Top posts

Featured Posts

Sabah natives take part in global action to protect Papar River

By Ezra Haganez
Natives from several villages affected by the proposed building of Kaiduan Dam in Ulu Papar near here joined hands on Monday to erect a stone at the bank of the Papar River as part of a global action and to send a strong signal that the proposed dam for water supply would adversely impact their lives.

Close to a hundred people gathered at Botung Luluba, about an hour by road from here, to renew their sense of solidarity at the 14th annual International Day of Action against Dams and for Rivers, Waters and Life event which was held simultaneously in 27 nations on March 14.
The global action is coordinated by International Rivers, an international NGO that supports community efforts worldwide to protect rivers and to gain meaningful participation in the decision making process.

The communities of Kampung Bisuang and Kampung Kaiduan which will be affected should the Kaiduan dam be built, organised the local event with support from the Task Force Against Kaiduan Dam, headed by local activist Nousi Giun.

According to Nousi, the day started with villagers and members of several NGOs including Partners of Community Organisations (Pacos), Green SURF (Sabah Unite to Re-Power the Future) and Indigenous Peoples’ Network of Malaysia (JOAS), selecting a large stone to erect a monument.

"Participants then collected small river stones to mark in the sand the words “Hormati Sungai Kita” (Honour Our Rivers), the theme for the global celebration.

"The Kampung Bisuang Tagal (community-based fisheries management system) Committee head, Joannes Jikuil, has said villagers along the upper reaches of the Papar River are worried about plans to construct a dam for the state capital’s water supply.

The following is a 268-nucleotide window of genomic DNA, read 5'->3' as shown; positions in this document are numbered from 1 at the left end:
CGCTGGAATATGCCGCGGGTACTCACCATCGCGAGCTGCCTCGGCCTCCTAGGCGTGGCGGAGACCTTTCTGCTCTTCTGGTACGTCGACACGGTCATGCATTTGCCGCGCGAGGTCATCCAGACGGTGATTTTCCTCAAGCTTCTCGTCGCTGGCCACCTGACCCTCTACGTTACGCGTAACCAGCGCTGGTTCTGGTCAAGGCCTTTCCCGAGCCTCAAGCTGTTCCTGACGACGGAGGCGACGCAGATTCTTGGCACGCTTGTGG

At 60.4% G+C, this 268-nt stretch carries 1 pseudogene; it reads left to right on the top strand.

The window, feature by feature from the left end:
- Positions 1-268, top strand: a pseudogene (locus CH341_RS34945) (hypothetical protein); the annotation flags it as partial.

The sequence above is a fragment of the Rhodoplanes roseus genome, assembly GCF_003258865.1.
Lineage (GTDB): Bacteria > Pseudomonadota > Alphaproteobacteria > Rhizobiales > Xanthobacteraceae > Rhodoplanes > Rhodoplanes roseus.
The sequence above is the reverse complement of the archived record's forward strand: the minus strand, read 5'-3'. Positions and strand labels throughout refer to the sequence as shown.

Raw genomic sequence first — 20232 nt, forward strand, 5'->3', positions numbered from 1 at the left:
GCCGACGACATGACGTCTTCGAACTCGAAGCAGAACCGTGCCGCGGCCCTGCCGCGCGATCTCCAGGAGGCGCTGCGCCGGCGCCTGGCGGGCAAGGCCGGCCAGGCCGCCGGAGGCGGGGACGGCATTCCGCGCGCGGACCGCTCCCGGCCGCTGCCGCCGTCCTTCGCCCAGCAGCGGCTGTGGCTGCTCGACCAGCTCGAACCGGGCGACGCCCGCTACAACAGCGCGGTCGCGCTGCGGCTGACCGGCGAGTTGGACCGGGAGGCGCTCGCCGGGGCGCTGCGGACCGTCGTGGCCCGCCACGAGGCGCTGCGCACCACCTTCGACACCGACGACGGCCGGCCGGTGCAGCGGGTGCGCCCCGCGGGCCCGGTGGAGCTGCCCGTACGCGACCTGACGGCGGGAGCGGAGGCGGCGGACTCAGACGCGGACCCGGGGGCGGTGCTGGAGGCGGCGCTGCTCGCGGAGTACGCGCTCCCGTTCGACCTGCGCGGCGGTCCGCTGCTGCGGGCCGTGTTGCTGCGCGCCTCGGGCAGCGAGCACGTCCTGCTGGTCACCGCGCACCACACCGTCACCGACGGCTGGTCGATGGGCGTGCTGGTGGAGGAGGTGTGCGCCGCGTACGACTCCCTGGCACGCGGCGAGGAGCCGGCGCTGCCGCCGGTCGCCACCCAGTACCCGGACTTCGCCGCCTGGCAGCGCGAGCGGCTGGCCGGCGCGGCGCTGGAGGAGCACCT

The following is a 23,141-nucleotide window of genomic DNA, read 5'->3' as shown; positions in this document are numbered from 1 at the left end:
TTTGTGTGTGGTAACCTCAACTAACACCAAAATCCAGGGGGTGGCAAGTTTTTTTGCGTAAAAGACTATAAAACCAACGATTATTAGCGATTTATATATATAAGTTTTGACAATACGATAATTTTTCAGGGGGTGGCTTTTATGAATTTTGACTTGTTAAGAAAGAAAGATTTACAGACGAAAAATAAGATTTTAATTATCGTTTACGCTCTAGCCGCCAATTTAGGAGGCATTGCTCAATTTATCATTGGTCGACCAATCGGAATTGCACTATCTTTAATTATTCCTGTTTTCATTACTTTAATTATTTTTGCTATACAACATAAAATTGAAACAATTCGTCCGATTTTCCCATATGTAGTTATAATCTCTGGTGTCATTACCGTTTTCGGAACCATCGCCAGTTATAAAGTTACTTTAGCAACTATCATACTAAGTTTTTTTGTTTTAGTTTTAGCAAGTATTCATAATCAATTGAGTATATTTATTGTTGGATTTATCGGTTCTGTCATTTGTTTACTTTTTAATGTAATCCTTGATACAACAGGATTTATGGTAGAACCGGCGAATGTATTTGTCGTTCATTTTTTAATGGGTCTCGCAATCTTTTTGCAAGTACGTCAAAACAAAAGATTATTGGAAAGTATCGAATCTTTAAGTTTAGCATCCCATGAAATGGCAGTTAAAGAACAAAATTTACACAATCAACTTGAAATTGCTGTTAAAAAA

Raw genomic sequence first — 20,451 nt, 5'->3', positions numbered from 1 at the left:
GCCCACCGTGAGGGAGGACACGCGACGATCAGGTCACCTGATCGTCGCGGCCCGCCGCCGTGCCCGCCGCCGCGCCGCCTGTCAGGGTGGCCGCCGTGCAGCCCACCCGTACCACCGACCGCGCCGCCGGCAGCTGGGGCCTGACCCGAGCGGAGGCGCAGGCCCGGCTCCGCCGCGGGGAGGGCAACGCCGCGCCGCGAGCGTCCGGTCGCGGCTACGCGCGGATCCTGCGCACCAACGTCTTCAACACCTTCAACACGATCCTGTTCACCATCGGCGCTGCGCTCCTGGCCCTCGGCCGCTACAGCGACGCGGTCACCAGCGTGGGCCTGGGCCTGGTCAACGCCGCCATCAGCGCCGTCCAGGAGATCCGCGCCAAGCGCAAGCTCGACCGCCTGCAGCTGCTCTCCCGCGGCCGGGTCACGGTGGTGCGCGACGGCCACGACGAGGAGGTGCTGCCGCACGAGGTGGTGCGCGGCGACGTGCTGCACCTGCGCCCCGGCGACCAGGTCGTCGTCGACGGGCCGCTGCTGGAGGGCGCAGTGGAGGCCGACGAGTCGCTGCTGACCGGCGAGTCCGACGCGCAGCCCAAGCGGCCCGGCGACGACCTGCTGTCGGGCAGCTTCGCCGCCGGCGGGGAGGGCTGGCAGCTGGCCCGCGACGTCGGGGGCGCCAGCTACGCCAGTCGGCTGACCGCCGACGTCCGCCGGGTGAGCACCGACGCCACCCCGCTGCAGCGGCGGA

"Although nothing much has been said recently, we are concerned that the water dam project may proceed," Nousi said in a statement Monday.

“Our lives depend on the river. This is where we catch fish, and though some of us have gravity feed water systems, we still use the river for cooking and drinking.

"There are many types of fish here, with the most famous being pelian. We also have two types of prawns here,” he said adding that their studies also found out that the dam at Ulu Papar would also cause the river to become shallow.

“Sea water then will start to seep in, and this will have an impact on our padi fields, fish farms and the quality of the water.
The whole tagal system that villagers have worked so hard for would be destroyed,” he further explained.

Meanwhile Sabah Fisheries Department Papar district head Mohd Tahir Ahmad who attended the programme with several staff, said there were six tagal initiatives along the Papar river, and attributed the success of the system to villagers.

He said the community based fisheries management system, which includes zoning to close parts of the river for fish harvesting during certain periods, has allowed villagers to continuously get food supply.

“At one time, the fish here were just a few inches long, and now we have pelian that reach the length of an adult’s arm. This is the benefit of the tagal system and we are pleased that villagers have worked hard for the project,” Mohd Tahir said.

No comments:

Post a Comment

Search This Blog